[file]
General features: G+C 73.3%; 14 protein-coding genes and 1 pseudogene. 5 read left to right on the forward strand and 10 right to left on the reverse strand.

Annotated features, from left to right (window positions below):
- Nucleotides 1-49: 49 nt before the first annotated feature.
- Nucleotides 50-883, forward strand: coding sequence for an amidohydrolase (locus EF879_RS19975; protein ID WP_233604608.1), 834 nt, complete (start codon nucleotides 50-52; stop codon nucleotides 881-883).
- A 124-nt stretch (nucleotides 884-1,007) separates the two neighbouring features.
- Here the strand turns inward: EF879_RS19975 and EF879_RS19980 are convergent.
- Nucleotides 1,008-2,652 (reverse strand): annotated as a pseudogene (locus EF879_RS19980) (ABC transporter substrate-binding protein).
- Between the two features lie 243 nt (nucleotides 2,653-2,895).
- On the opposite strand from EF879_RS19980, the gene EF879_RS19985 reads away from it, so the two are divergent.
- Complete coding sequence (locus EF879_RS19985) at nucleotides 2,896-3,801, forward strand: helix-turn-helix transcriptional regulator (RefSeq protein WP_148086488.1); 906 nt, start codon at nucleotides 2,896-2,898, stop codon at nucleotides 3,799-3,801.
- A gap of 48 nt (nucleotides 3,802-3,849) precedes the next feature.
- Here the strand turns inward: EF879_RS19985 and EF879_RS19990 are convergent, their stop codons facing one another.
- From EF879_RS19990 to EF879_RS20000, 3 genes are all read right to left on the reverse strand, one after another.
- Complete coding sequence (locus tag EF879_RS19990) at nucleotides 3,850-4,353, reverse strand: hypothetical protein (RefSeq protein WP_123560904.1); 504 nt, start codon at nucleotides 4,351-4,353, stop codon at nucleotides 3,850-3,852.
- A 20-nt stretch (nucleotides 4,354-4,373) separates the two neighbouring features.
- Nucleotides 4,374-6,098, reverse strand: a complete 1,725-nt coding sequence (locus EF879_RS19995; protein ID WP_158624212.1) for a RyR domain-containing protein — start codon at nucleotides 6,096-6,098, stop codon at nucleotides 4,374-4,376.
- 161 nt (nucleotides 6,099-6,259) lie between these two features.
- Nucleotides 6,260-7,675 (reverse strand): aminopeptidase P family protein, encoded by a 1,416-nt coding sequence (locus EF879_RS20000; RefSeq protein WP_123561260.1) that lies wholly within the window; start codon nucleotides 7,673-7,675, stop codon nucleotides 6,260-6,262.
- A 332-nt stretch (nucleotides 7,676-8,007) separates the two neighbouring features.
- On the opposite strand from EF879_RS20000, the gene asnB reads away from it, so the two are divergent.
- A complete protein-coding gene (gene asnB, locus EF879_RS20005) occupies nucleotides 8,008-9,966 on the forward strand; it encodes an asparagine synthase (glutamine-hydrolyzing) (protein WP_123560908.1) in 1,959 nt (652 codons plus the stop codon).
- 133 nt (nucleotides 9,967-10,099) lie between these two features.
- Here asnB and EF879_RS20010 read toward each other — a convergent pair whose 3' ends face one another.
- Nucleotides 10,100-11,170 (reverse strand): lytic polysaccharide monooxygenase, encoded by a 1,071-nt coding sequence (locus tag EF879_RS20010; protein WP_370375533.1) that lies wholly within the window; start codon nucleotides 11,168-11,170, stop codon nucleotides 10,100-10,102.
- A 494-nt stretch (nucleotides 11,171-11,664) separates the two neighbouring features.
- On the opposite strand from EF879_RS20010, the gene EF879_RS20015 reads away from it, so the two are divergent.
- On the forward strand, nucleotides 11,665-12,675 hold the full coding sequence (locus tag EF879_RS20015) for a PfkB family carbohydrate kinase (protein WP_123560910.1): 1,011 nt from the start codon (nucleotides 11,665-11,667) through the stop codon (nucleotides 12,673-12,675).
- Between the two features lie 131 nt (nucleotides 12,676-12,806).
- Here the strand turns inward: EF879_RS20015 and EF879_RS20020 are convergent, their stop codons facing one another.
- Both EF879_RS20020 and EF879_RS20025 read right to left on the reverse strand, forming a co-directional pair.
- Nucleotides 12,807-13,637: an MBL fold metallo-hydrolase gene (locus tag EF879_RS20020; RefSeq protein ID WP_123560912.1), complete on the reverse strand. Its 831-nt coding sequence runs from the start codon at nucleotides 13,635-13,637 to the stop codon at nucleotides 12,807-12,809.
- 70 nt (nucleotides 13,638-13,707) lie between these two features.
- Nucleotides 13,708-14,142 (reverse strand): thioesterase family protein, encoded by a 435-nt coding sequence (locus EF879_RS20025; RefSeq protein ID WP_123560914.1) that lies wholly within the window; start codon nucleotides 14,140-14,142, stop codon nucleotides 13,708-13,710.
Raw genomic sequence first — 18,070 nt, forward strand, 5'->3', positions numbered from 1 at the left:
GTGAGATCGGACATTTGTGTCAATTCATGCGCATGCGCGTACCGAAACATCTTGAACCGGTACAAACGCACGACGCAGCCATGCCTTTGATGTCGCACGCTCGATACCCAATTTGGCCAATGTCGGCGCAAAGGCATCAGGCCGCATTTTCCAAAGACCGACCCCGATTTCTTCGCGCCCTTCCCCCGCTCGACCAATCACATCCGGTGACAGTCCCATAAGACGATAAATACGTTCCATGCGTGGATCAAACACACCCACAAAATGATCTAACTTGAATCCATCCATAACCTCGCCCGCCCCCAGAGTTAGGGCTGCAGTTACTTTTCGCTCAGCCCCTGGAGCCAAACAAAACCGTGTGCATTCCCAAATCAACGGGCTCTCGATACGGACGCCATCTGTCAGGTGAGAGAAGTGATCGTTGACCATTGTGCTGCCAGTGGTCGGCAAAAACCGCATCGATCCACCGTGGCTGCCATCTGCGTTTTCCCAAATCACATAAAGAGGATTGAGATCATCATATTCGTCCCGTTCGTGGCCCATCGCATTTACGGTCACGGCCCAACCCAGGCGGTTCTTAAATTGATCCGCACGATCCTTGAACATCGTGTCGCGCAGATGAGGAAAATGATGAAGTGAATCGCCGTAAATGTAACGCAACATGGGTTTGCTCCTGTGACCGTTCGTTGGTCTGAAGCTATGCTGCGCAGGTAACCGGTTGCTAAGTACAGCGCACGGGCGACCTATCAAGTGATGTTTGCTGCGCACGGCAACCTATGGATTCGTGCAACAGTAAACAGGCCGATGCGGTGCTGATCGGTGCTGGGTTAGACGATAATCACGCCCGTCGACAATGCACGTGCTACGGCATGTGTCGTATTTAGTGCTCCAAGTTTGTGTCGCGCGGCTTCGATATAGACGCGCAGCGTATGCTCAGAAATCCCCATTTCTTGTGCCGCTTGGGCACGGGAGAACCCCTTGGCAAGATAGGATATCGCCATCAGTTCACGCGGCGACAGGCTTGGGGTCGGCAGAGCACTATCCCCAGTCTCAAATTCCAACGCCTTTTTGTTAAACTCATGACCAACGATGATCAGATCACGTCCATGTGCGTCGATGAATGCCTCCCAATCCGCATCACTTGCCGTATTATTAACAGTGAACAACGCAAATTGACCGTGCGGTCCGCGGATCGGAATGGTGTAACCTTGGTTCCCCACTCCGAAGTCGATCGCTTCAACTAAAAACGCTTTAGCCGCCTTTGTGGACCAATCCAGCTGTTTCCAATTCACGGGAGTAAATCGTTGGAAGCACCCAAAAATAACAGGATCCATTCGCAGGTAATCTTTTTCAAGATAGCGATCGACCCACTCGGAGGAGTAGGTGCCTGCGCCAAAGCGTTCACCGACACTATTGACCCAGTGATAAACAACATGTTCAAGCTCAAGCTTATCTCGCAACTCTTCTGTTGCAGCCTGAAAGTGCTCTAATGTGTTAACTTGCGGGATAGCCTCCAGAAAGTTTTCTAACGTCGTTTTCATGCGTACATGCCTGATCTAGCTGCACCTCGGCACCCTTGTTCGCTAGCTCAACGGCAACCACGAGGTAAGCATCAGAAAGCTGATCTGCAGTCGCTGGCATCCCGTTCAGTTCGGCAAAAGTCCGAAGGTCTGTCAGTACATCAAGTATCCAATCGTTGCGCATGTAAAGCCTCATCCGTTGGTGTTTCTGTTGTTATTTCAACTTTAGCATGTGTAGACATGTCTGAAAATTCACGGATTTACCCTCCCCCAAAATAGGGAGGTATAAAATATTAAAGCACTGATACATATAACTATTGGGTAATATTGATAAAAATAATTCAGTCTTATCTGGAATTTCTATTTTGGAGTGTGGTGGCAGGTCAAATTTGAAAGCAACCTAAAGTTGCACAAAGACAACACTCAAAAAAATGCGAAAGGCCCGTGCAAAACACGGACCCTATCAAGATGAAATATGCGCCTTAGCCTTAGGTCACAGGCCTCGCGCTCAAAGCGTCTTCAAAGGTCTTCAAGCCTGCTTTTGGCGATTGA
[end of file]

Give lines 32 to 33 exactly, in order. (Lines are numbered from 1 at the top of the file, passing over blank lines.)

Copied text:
- 70 nt (nucleotides 13,638-13,707) lie between these two features.
- Nucleotides 13,708-14,142 (reverse strand): thioesterase family protein, encoded by a 435-nt coding sequence (locus EF879_RS20025; RefSeq protein ID WP_123560914.1) that lies wholly within the window; start codon nucleotides 14,140-14,142, stop codon nucleotides 13,708-13,710.